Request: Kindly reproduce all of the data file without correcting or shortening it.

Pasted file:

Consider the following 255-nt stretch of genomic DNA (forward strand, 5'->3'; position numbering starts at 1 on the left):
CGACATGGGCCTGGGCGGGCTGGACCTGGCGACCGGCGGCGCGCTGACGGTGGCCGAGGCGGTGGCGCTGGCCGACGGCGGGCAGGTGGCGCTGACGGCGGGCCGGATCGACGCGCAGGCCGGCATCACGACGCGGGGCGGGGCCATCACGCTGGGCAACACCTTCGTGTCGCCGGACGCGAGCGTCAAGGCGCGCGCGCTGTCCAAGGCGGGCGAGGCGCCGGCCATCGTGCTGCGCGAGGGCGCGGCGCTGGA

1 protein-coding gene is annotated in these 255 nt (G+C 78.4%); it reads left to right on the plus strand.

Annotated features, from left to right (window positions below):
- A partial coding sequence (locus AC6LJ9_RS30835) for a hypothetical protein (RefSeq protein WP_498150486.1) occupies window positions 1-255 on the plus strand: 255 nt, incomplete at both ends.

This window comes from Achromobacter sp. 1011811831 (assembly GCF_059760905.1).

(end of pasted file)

Consider the following 255-nt stretch of genomic DNA (forward strand, 5'->3'; position numbering starts at 1 on the left):
CGACATGGGCCTGGGCGGGCTGGACCTGGCGACCGGCGGCGCGCTGACGGTGGCCGAGGCGGTGGCGCTGGCCGACGGCGGGCAGGTGGCGCTGACGGCGGGCCGGATCGACGCGCAGGCCGGCATCACGACGCGGGGCGGGGCCATCACGCTGGGCAACACCTTCGTGTCGCCGGACGCGAGCGTCAAGGCGCGCGCGCTGTCCAAGGCGGGCGAGGCGCCGGCCATCGTGCTGCGCGAGGGCGCGGCGCTGGA

1 protein-coding gene is annotated in these 255 nt (G+C 78.4%); it reads left to right on the plus strand.

Annotated features, from left to right (window positions below):
- A partial coding sequence (locus AC6LJ9_RS30835) for a hypothetical protein (RefSeq protein WP_498150486.1) occupies window positions 1-255 on the plus strand: 255 nt, incomplete at both ends.

This window comes from Achromobacter sp. 1011811831 (assembly GCF_059760905.1).